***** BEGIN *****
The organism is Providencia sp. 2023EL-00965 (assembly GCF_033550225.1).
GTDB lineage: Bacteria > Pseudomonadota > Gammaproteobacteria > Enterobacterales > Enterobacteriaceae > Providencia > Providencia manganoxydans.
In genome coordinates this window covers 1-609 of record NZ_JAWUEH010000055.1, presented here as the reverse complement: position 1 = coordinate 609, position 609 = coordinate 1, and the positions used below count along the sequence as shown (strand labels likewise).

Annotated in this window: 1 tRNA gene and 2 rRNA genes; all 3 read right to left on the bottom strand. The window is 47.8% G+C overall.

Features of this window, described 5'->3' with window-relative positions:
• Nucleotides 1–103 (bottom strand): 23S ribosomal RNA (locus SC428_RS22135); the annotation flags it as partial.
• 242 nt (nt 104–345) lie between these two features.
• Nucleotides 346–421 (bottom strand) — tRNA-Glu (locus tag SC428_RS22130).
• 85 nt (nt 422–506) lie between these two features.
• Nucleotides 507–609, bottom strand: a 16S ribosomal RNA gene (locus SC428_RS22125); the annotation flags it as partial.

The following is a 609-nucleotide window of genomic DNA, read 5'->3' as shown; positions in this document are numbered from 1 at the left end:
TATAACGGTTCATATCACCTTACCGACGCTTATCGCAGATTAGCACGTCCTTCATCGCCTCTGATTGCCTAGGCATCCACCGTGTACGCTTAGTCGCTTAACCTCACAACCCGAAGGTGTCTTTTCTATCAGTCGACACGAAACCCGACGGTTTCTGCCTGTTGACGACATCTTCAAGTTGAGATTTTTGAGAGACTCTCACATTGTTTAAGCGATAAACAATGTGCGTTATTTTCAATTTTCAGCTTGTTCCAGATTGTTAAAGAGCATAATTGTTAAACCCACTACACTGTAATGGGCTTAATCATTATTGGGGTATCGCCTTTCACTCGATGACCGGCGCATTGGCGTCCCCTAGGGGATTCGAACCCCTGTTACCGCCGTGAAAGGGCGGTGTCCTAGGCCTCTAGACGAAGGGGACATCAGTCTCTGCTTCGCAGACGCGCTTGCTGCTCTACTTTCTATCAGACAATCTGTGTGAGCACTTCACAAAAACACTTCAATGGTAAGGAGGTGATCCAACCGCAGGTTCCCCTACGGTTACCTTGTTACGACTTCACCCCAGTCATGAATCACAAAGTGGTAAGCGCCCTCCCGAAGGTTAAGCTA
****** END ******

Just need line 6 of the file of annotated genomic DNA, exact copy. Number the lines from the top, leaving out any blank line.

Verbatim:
• Nucleotides 1–103 (bottom strand): 23S ribosomal RNA (locus SC428_RS22135); the annotation flags it as partial.